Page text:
Pigeon pea: a multipurpose, drought resistant forage, grain and vegetable crop for sustainable southern farms

Project Overview

Project Type: Research and Education
Funds awarded in 2007: $200,000.00
Projected End Date: 12/31/2009
Region: Southern
State: Texas
Principal Investigator:
Dr. John Sloan
Texas AgriLife Research

Annual Reports


  • Agronomic: soybeans, wheat, grass (misc. perennial), hay
  • Animals: bovine


  • Animal Production: feed/forage
  • Crop Production: cover crops, intercropping, conservation tillage
  • Education and Training: demonstration, on-farm/ranch research
  • Farm Business Management: new enterprise development, market study, whole farm planning
  • Natural Resources/Environment: soil stabilization
  • Production Systems: integrated crop and livestock systems
  • Soil Management: soil chemistry, soil quality/health
  • Sustainable Communities: ethnic differences/cultural and demographic change, local and regional food systems, urban agriculture, urban/rural integration

    Proposal abstract:

    Agriculture production in the Southern United States is becoming increasingly challenged by drought conditions. Rainfall quantities and distribution have become more erratic. This creates a challenge for both grain and livestock farmers. Crop yields and forage production can be very good during a year with abundant rainfall, but severely reduced during drought periods. Therefore, there is a need for crops that are drought tolerant and that can also be used for both livestock and human consumption. Pigeon Pea is a common leguminous crop in many countries outside the United States, but it is virtually unknown in the Southern US. Pigeon pea has many traits that could make it a useful crop in Southern farming systems. It is very drought tolerant due to a large tap root system. It is also able to efficiently use soil nutrients, so it does not require significant fertilization. In addition to its drought resistance, this crop has many potential end-uses. The foliage can be used as a source of forage for cattle or other livestock. The immature green pod and the dried bean can be harvested for human consumption. Pigeon pea is a major staple for Indian and Latin American cultures, two rapidly increasing segments of the population in the Southern United States. Pigeon pea is also an excellent cover crop for compacted soils because after harvest, the large decaying tap root opens channels for water movement into the soil. The objective of this research, demonstration, and education proposal is to incorporate pigeon pea into farming systems in the Southern United states and to identify plant varieties and planting strategies that ensure a successful farming system. We will also explore the market potential of pigeon pea in the Dallas – Fort Worth metroplex and establish communication between the farmers/producers and the retailers/end-users. Our project involves various participants. A research study at the Texas Agricultural Experiment Station in Dallas will evaluate the potential of various pigeon pea varieties and planting strategies to reduce runoff during rainfall events. A research study at the Grazing Lands Research Laboratory in El Reno, Oklahoma will investigate soil water depletion by pigeon pea and its effect on subsequent winter wheat crops. This objective will also be evaluated in an on-farm study coordinated with the Bluebonnet Resource Conservation & Development district. Another on-farm study will examine the potential of pigeon pea as a late summer source of forage for cattle. Throughout the three-year project, field days, newsletter, and a website will be used to provide current information to our clientele. The project will culminate in the presentation of the major project findings at a pigeon pea conference near the end of the third year of the project. The conference will serve to establish communication between pigeon pea growers/producers and retailers/end-users.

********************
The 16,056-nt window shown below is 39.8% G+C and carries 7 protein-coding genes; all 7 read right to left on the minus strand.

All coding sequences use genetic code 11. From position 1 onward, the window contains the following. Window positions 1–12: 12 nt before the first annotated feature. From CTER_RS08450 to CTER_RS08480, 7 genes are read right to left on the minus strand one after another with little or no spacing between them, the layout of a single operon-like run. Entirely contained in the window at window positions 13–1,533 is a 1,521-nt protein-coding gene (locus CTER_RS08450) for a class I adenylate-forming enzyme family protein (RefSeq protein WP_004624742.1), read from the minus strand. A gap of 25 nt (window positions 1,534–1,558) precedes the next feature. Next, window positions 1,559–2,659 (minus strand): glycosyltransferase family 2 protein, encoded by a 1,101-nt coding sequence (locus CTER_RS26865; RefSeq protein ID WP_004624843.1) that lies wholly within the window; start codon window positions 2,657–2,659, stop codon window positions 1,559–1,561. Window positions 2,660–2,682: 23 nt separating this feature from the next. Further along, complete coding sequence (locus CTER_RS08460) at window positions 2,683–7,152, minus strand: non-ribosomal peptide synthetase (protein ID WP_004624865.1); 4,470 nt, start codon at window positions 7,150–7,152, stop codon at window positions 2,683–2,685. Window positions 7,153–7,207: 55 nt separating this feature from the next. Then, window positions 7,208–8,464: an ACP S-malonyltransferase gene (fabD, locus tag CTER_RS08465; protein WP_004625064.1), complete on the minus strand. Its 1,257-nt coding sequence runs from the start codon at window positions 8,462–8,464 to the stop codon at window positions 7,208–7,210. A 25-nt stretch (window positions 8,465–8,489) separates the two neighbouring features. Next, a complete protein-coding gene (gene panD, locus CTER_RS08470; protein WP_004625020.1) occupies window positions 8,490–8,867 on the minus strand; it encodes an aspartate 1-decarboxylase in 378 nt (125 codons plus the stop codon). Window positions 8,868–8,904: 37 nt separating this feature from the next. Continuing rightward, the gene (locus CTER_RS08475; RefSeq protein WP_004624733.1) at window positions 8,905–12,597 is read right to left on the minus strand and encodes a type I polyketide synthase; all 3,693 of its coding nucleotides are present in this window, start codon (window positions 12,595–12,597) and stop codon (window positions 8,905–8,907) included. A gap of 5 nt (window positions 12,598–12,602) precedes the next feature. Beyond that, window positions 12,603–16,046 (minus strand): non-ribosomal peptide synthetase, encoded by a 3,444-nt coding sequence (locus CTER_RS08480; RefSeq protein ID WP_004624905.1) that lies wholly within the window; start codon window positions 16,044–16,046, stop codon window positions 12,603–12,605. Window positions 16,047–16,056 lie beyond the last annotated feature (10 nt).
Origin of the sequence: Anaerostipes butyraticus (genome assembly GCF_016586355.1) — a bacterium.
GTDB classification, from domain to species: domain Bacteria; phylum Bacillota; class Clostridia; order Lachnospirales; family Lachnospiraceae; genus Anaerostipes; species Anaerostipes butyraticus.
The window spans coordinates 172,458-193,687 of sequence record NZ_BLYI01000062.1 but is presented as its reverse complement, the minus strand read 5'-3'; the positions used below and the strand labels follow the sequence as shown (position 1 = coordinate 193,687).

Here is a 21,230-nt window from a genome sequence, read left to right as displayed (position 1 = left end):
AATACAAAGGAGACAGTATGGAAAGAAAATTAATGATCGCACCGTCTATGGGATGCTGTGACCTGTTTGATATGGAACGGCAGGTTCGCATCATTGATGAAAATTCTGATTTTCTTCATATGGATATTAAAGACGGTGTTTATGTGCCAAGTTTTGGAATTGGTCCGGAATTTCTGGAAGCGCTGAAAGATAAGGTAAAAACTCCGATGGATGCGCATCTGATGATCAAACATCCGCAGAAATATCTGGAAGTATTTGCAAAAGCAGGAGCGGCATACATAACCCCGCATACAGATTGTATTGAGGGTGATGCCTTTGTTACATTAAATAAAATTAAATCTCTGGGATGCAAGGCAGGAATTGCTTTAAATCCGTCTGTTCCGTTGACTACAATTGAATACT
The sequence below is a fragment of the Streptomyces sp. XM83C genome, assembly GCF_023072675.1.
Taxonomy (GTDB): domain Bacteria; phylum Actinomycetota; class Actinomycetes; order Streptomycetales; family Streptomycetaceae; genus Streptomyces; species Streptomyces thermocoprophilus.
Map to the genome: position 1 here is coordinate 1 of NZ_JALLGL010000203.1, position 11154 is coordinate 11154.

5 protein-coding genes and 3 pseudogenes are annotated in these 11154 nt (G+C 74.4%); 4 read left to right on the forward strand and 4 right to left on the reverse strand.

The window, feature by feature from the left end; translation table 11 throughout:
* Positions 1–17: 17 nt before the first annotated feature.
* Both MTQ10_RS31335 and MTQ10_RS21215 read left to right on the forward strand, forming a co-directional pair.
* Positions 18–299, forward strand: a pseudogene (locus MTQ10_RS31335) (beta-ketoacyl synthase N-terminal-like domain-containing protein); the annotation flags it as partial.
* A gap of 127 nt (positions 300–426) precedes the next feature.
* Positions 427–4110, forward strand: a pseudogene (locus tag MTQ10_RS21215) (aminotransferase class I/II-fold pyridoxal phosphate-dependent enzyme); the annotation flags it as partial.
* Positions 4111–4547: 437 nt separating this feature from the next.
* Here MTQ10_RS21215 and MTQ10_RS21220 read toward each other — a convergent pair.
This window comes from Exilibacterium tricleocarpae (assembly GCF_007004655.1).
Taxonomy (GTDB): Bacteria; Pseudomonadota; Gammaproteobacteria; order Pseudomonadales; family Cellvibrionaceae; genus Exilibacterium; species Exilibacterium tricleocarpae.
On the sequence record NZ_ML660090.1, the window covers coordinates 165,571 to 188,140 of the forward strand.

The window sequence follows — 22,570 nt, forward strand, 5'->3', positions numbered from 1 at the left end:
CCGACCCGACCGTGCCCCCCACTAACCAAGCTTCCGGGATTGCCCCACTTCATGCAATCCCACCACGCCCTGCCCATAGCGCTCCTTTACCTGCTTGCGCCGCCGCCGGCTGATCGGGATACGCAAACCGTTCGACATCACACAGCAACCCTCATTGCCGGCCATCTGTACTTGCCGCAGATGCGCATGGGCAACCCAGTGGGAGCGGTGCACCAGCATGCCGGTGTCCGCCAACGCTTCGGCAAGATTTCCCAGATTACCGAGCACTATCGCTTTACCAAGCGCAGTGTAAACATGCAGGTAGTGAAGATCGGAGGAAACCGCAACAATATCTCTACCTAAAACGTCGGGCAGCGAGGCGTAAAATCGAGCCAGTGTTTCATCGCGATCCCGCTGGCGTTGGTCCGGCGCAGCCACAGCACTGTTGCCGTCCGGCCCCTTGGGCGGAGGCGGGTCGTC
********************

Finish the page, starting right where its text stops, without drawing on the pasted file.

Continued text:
Project objectives from proposal:

    1. 1. Quantify the effects of pigeon pea planting strategies (plant variety, population density, and soil preparation) on water infiltration and runoff water quantity and quality. Evaluate the impact of pigeon pea on soil physical and chemical properties, including soil resistance to penetration and bulk density. 2. Evaluate the impact of pigeon pea grain crops on the depletion of soil profile moisture and the growth and yield of subsequent wheat crops. 3. Demonstrate and evaluate the value of pigeon pea as a late season forage crop when intercropped with existing grass pastures or as a post-wheat-harvest crop. Determine if cattle will graze pigeon pea during its pre-flowering growth stage or if they are not attracted to the pigeon pea until it reaches its flowering stage. Determine if there are different patterns and preferences in the way cattle graze white seed versus brown seed pigeon pea varieties. 4. Explore the market for fresh pod and dried bean forms of pigeon pea in the Dallas-Forth Worth area. 5. Host a pigeon pea conference at the Texas A&M University Research and Extension Center in Dallas, Texas to present pigeon pea cropping and marketing options for southern farmers Approach and Methods.
    Any opinions, findings, conclusions, or recommendations expressed in this publication are those of the author(s) and do not necessarily reflect the view of the U.S. Department of Agriculture or SARE.